Wednesday, November 16, 2016

Fact, fiction or fake news?

Did you know that Kurt Cobain predicted back in 1993 that “someone like Donald Trump” would one day be elected president? Or that President Obama and Michelle have secretly been divorced for a year because she is gay? You’ve probably read the latest on Hillary, so you know that she and Bill murdered Justice Scalia and the FBI has it on video.

Those and more stories were shared with me recently by readers, friends and acquaintances via social media. Friends who obviously don’t check sources … because stories like this are pure hooey. They come from fake news sites that publish false information and outrageous “facts” about people or issues on the internet. They look and sound like real news outlets, but the stories they peddle are completely unsubstantiated crap.

Millions of gullible readers share this outrageous stuff every single day thinking that it’s real. They can create hoaxes with just a retweet or “share” – or worse, they actually believe it and send it on to others who fall for it, too, and they share. To be convincing, some sites mix some real news with stupid reports. Fake news sites like National Report and World News Daily Report are utterly shameless. Recently, someone shared with me the “first successful head transplant” and the 76-year-old mom “getting kicked out of KFC for breastfeeding her 42-year-old son.”

A few are truly satire, like The Onion. It’s published by a “news satire” company and describes itself as a “farce.” You know when the story is about millions of deceased Cubs fans drinking and rioting “in Heaven” following the World Series win – it’s probably a joke. The New Yorker’s Andy Borowitz Report is also satire, although that one has fooled a lot of people.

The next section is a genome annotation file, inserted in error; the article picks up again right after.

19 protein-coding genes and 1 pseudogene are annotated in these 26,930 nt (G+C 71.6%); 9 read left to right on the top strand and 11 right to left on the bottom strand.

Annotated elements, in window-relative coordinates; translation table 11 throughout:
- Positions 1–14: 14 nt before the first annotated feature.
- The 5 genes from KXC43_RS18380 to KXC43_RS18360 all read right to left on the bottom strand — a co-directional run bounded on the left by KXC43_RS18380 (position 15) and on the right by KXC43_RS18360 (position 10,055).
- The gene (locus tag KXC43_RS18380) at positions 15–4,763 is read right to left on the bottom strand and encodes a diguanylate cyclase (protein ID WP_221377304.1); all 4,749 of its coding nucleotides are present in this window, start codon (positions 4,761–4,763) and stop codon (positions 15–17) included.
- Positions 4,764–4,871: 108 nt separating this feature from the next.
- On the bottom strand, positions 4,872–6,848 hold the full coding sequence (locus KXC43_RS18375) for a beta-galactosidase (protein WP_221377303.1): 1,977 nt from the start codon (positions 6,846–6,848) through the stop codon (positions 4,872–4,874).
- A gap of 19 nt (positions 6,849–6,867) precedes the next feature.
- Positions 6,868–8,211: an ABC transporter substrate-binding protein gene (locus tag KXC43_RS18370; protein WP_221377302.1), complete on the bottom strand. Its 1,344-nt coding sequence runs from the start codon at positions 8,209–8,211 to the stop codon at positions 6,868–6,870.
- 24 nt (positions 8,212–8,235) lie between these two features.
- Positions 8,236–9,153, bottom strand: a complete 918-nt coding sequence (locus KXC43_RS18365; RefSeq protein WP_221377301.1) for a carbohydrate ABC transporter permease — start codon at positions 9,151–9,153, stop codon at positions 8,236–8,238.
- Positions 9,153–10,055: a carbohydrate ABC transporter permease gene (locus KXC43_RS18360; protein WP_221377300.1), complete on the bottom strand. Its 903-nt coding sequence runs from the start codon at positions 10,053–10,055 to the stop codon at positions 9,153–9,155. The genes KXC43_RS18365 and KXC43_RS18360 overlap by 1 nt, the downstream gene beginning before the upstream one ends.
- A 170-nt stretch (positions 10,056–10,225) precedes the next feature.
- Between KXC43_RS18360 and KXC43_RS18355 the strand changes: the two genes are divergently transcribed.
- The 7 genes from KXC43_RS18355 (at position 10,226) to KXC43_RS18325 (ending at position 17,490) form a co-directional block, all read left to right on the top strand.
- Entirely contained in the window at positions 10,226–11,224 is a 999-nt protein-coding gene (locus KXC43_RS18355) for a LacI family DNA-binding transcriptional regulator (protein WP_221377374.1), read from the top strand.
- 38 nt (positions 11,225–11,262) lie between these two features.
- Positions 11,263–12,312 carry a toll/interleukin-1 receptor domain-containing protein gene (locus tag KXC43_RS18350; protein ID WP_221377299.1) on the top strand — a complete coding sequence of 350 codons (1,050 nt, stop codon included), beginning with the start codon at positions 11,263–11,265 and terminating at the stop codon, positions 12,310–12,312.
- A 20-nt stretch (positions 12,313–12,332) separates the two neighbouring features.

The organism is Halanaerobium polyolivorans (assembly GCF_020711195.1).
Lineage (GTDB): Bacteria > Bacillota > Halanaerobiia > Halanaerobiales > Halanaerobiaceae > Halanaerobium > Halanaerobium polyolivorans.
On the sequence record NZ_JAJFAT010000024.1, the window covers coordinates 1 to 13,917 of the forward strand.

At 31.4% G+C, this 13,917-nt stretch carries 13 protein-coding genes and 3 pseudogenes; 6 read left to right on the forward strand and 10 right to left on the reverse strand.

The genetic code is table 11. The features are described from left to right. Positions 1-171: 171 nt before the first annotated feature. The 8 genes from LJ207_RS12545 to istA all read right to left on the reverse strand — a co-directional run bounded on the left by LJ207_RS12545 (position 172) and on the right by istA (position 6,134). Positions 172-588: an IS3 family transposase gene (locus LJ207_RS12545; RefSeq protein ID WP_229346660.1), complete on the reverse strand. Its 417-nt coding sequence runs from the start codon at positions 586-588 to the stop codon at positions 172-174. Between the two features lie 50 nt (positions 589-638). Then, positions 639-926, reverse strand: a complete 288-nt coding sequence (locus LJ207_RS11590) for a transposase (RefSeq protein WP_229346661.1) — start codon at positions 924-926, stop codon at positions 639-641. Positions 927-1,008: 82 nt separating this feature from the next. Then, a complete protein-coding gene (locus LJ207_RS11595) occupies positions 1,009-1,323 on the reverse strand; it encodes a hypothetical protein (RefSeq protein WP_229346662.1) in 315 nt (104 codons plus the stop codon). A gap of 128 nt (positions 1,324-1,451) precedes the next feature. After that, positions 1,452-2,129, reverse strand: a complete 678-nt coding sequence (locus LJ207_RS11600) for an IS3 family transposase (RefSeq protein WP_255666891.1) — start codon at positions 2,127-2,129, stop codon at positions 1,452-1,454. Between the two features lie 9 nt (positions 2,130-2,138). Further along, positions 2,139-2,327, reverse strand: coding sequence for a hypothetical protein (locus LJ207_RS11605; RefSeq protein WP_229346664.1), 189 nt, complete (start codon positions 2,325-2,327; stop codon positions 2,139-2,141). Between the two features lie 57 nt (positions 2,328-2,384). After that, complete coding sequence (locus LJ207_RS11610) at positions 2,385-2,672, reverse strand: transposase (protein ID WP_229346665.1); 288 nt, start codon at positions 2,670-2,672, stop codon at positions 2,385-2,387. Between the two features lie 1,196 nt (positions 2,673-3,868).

Fake news is a viral phenomenon that may have been amusing at first, but during the presidential election turned really ugly. The public’s appetite for so-called “click-bait” is appalling. During November’s election, Facebook was invaded by no-apologies-offered purveyors of trash stories on both Trump and Hillary. Critics are now saying a steady diet of real-looking misinformation may have influenced voter loyalty. Facebook Chief Mark Zuckerberg said no way, but the latest news is that advertising may be restricted on FB pages. Drying up that revenue surely would help in the eradication process. 

The coming year will be a tricky one, sure to be one full of changes. The news will test your BS meters like never before. It’s critical that you turn that meter on high when you read a shocking newsflash and before you decide that you believe it. Then confirm your sources before you pass it on or hit “share.”


  1. I have also seen misleading headlines to get people to click on it and when you do it turns out to be BS

  2. It doesn't help that over the years the standards have been gradually relaxed to the point that once trusted news sources don't have to distinguish between news, satire, and commentary/opinion.

  3. In my mind, Mark Zuckerberg is quickly learning just how much power his site has in shaping public opinion and public policy. Too bad it took an election of this magnitude to take more seriously what others warned him about years ago.



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